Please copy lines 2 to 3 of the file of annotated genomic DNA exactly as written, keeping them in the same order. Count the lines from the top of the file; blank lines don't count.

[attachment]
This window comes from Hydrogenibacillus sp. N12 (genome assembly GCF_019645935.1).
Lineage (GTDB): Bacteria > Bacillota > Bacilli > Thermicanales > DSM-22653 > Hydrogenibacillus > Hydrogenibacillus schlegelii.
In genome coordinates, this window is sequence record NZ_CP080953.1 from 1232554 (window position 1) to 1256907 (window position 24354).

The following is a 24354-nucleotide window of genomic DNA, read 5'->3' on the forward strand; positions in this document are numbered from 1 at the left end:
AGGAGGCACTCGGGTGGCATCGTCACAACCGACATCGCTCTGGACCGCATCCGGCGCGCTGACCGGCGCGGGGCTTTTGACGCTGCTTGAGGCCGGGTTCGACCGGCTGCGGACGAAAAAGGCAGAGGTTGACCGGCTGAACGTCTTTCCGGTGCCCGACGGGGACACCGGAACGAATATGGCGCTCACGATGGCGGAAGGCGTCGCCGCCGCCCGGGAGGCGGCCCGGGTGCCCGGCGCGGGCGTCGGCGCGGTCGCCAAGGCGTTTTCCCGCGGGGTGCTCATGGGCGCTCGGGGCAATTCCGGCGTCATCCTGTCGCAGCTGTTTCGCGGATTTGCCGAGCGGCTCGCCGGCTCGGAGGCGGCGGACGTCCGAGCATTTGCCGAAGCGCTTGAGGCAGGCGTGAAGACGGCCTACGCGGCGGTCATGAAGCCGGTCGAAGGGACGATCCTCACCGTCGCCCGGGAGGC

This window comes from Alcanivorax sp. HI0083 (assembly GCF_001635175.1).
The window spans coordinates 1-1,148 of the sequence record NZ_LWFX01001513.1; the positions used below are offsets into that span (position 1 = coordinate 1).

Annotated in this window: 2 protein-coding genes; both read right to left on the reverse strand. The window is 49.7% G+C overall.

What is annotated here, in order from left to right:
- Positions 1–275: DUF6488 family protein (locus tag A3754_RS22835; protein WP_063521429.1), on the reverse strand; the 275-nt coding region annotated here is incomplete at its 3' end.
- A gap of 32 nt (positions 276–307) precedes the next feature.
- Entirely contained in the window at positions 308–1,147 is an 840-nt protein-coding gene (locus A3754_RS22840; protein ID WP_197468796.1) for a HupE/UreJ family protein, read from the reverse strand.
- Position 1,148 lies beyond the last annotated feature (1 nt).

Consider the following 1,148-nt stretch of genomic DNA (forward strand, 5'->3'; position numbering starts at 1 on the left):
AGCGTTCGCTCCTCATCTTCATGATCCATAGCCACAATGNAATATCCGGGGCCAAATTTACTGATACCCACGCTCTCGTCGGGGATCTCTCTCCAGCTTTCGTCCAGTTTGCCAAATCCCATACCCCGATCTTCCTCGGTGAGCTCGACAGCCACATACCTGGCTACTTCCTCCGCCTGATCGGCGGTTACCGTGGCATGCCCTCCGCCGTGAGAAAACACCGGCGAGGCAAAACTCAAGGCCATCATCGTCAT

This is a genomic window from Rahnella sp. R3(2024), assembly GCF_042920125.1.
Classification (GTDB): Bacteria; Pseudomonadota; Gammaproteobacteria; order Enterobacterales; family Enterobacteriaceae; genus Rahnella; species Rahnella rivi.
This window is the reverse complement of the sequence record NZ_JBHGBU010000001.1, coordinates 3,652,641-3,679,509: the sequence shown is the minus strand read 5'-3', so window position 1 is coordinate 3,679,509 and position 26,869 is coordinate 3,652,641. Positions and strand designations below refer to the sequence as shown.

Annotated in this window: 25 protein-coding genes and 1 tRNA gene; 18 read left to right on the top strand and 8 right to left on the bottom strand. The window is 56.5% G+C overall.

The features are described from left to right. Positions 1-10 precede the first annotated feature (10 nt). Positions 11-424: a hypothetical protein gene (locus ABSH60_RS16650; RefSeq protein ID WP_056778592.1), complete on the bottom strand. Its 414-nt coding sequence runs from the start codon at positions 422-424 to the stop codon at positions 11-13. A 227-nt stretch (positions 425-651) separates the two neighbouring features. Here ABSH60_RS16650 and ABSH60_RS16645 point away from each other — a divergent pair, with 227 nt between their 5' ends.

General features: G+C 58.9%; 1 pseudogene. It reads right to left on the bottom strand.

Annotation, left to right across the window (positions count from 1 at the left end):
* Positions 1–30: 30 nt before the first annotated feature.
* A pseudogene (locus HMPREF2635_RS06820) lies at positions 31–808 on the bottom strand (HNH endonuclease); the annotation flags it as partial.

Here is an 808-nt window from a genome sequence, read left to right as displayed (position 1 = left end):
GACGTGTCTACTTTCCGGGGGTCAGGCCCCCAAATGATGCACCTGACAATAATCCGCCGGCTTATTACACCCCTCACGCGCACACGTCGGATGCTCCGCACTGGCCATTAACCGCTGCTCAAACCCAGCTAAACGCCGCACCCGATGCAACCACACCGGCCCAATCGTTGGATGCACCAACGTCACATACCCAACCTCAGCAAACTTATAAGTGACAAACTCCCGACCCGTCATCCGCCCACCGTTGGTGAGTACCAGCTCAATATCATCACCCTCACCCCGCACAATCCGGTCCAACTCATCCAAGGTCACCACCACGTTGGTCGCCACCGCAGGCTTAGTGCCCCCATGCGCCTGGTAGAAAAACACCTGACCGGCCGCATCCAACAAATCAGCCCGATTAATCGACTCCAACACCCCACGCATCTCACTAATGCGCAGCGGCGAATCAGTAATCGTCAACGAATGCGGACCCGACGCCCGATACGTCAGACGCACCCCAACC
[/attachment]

Lineage (GTDB): Bacteria > Bacillota > Bacilli > Thermicanales > DSM-22653 > Hydrogenibacillus > Hydrogenibacillus schlegelii.
In genome coordinates, this window is sequence record NZ_CP080953.1 from 1232554 (window position 1) to 1256907 (window position 24354).